This feature potentially allows more efficient data passing to the Fragment Shader using compact or compressed data formats for instance. It could also allow interpolation from vertex values fetched directly from memory, user defined interpolations, or various reconstructions and computations using raw attributes accessed from the three vertices.

    Ptex Hardware Acceleration

    An corner-sampled image has texels centered on integer coordinates instead of being halfway, which allows edge sampling coordinates to filter to the exact texels on the edge of the texture. This facilitates implementing Ptex (Per-face Texture [Burley and Lacewell 2008], cf. https://developer.nvidia.com/sites/default/files/akamai/gamedev/docs/Borderless%20Ptex.pdf) texturing in real-time applications by providing proper filtering and interpolation. Ptex uses separate textures for each face of a subdivision surface or polygon mesh, and sample locations are placed at pixel corners, maintaining continuity between adjacent patches by duplicating values along shared edges.

    Representative Fragment Test

    This extension has been designed to allow optimizing occlusion queries techniques which rely on per-fragment recording of visible primitives. It allows the hardware to stop generating fragments and stop emitting fragment shader invocations for a given primitive as long as a single fragment has passed early depth and stencil tests. This reduced subset of fragment shader invocation can then be used to record visible primitives in a more performant way. This is only a performance optimization, and no guarantee is given on the number of discarded fragments and consequently the number of fragment shader invocations that will actually be executed.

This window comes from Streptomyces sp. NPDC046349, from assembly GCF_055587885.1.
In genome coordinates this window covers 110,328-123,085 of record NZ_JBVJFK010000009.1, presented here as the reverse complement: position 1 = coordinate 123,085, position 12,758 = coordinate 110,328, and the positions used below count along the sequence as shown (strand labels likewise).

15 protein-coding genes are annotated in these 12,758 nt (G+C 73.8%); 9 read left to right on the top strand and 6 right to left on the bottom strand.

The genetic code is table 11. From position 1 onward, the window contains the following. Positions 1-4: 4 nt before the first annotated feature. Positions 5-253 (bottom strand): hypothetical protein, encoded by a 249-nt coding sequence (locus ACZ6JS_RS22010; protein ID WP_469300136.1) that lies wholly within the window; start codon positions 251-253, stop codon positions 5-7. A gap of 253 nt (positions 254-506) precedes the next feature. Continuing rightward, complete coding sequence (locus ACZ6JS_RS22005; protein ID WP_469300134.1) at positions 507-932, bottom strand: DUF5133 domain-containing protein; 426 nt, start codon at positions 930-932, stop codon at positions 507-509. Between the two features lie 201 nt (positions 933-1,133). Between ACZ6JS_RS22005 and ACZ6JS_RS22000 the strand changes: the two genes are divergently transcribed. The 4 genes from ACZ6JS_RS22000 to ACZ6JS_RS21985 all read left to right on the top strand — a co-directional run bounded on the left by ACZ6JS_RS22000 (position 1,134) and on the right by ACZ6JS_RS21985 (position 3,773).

A typical use case for this feature can be found in this occlusion culling sample code: https://github.com/nvpro-samples/gl_occlusion_culling

    Multi-View Rendering

    Pascal Simultaneous Multi-Projection (SMP) and stereo view features allowed broadcasting the same geometric data for rasterization to multiple views (up to 2) and viewports (up to 16) with very limited possibilities of per-view (and viewport) variations (an horizontal position offset per-view and xyz swizzle per-viewport + viewport attributes). Turing generalizes and improves over this feature by allowing to specify fully independent per-view attribute values (including vertex positions) and exposes up to 4 views. No new extension is provided, but the feature is exposed transparently as an optimization to the existing standardized Vulkan VK_KHR_multiview and OpenGL GL_OVR_multiview extensions.
    More info on Multi-View Rendering in this bog post: https://devblogs.nvidia.com/turing-multi-view-rendering-vrworks/

    NVIDIA Maxwell OpenGL extensions

    NVIDIA just launched the second-generation Maxwell architecture with the GM204 GPU, which is I believe, an incredible chip. The Maxwell 2 architecture is both highly energy efficient (~2x perf/watt of Kepler in games), and provides a lot of very exciting new graphics features (some of them are exposed in Direct3D). These features are exposed in form of new OpenGL extensions in the R344 driver that was released today, and the specification for all NVIDIA supported GL extensions can be found here. NVIDIA also released new SDK samples using these extensions.

    List of new extensions


    Quick description of the new extensions